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Samsung aims to bring TV to the cellphone

Posted: 10 Jun 2004 ?? ?Print Version ?Bookmark and Share

Keywords:samsung electro-mechanics? digital media broadcast receiver module? dbm receiver module?

Samsung Electro-Mechanics Co. Ltd, a $3 billion division of the South Korean consumer electronics giant, will soon sample digital media broadcast (DMB) receiver modules that will allow consumers to view terrestrial and satellite transmissions on mobile systems.

DMB, now coming online in Korea and Japan, is a multichannel broadcasting service with high-quality video. In principle, DMB will allow subscribers to watch television, listen to music, receive text messages, play videogames or cruise the Internet on their cellphone screens.

While Korea and Japan have installed digital broadcast standards and infrastructure, such service will not be offered in the United States until a digital broadcast standard is ratified, possibly in 2006, said Gyu-Hwan Choi, principal engineer in Samsung Electro-Mechanics' digital module group.

One of the company's biggest-selling product lines comprises image sensor modules like those on Samsung's own digital camera phone. Digital modules accounted for roughly 31 percent of Samsung Electro-Mechanics' 2003 revenue of $2.897 billion, according to Mike Moon, president of the division's North American operation in Irvine, Calif.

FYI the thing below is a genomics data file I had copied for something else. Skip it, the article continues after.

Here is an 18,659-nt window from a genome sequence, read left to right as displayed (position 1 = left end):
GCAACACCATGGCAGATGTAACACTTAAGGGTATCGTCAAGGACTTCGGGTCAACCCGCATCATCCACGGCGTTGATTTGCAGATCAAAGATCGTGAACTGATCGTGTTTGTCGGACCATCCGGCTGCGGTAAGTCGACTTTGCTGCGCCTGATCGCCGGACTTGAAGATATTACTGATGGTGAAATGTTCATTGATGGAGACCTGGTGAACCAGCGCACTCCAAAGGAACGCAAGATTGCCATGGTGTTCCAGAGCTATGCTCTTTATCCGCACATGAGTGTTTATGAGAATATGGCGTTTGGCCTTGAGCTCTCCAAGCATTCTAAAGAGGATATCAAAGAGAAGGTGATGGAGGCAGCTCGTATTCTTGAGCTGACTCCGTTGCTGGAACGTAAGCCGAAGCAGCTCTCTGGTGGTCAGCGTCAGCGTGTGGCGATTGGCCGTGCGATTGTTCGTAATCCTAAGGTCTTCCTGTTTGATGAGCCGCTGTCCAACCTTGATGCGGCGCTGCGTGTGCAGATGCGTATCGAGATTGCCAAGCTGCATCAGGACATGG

Success in the cellphone module business has encouraged Samsung to forge ahead with features and functions. The DMB modules supporting digital TV reception in cellphones will measure 8-by-7.2-by-1.4mm, consume 180mW and add perhaps $20 or $30 to the cost of a complete phone, the company said.

Variations coming In addition to modules targeted at cellphones and one designed for automotive entertainment systems, there are a number of variations now sampling and in development for introduction later this year, said Choi.

TV tuner modules for terrestrial broadcast reception (DMB-T), reflecting a somewhat different design thrust, feature a lower intermediate frequency, of 2.048MHz, from direct conversion. But because of the proximity of land-based broadcast towers, DMB-T will offer a somewhat higher dynamic range, of 105dB, than what's found on the company's satellite signal module.

For both satellite and terrestrial TV receivers, though, an ongoing development goal will be to improve the sensitivity of the receiver module while reducing its size and bringing power consumption down to 100mW from 180mW, Choi said. He said the company also hopes to increase adjacent-channel rejection to -40dB, raise input sensitivity to -100dBm and make intermediate frequency selectable between 1.024MHz and 2.048MHz.

- Stephan Ohr

EE Times





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